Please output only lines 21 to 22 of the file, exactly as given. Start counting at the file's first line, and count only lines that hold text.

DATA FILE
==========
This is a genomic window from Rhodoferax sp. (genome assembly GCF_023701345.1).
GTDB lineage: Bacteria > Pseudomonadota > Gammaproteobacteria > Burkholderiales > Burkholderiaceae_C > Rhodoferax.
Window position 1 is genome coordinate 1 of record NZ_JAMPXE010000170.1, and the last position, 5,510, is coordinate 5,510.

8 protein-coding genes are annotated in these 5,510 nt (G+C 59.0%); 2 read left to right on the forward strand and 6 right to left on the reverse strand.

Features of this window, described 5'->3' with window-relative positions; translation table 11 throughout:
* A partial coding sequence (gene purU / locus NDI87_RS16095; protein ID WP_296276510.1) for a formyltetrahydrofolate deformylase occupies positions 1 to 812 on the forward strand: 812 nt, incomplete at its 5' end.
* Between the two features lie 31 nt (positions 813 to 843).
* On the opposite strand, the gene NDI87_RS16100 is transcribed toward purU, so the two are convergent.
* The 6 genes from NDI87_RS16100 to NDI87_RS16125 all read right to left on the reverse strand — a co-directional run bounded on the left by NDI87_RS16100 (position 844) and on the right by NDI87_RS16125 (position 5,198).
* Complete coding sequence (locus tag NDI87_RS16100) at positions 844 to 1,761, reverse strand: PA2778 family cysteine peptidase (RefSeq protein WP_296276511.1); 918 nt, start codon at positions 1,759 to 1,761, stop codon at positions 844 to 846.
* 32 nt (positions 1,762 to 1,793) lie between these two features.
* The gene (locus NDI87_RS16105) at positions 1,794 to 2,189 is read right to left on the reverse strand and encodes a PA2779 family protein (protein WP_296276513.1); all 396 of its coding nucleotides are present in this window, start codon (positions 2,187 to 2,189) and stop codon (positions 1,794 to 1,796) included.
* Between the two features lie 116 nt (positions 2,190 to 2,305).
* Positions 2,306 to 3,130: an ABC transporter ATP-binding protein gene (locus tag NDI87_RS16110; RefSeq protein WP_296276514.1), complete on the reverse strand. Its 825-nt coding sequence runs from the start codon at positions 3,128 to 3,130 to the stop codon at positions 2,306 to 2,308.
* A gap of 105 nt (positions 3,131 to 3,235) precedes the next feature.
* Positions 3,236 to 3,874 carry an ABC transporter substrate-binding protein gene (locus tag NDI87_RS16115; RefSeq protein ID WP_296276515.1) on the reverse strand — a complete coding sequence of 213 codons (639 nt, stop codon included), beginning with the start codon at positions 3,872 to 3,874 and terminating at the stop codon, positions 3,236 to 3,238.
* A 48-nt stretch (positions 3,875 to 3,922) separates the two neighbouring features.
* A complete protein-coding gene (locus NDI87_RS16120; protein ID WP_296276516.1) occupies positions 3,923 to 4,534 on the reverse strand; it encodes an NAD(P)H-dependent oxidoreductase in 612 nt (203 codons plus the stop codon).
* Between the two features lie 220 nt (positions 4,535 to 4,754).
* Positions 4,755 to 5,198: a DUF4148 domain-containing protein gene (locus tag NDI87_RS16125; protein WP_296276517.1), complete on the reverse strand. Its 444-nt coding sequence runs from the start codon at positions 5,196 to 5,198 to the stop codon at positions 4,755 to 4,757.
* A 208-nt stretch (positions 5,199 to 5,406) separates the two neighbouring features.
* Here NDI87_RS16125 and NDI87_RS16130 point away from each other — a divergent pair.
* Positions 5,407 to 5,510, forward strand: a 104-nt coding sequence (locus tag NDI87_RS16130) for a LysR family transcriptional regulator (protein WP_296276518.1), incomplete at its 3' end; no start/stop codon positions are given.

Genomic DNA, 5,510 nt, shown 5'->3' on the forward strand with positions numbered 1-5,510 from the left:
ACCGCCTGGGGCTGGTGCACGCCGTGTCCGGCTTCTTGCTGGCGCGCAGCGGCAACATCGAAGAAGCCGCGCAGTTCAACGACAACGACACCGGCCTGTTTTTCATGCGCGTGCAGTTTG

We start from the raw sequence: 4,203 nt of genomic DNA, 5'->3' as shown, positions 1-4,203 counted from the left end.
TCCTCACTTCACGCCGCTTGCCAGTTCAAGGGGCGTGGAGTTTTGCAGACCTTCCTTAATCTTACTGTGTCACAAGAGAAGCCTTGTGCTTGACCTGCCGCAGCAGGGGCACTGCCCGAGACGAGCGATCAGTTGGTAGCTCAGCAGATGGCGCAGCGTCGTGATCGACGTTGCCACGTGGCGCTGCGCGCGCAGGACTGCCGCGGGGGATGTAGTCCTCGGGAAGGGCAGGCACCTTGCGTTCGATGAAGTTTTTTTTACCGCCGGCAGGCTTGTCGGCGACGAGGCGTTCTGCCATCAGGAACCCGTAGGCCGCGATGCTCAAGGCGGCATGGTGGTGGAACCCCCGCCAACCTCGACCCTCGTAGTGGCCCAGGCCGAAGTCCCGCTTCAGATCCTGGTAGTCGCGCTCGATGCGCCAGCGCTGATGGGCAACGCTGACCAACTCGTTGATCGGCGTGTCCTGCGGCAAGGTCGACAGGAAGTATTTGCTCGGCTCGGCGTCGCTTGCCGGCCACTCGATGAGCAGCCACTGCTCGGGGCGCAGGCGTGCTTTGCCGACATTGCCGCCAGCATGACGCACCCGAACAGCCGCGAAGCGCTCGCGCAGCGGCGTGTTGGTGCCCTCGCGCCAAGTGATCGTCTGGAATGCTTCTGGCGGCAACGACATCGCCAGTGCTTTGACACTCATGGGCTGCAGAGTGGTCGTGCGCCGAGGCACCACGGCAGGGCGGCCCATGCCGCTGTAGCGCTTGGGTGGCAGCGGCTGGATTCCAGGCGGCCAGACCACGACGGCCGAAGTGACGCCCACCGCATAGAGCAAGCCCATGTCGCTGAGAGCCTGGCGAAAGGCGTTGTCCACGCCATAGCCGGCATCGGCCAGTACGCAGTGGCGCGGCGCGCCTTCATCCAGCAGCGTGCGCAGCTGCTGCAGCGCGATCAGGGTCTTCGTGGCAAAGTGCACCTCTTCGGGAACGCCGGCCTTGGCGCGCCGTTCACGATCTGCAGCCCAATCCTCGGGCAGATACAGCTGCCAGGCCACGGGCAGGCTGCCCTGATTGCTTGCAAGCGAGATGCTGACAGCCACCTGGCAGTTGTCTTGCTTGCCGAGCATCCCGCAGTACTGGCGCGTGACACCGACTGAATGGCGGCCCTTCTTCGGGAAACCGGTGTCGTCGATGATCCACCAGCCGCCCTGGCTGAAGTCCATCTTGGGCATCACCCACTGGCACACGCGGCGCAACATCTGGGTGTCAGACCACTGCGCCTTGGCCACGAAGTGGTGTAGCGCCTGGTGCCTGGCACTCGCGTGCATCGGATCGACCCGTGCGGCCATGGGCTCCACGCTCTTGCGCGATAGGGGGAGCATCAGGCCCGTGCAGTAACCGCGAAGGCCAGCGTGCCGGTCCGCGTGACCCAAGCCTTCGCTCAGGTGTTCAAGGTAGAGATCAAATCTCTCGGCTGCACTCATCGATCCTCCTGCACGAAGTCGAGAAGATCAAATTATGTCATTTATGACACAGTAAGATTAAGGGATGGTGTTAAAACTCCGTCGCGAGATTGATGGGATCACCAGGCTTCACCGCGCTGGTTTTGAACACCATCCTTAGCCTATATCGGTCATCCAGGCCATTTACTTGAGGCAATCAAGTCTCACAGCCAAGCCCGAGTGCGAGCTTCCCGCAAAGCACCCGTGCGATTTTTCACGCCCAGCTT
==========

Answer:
* A 208-nt stretch (positions 5,199 to 5,406) separates the two neighbouring features.
* Here NDI87_RS16125 and NDI87_RS16130 point away from each other — a divergent pair.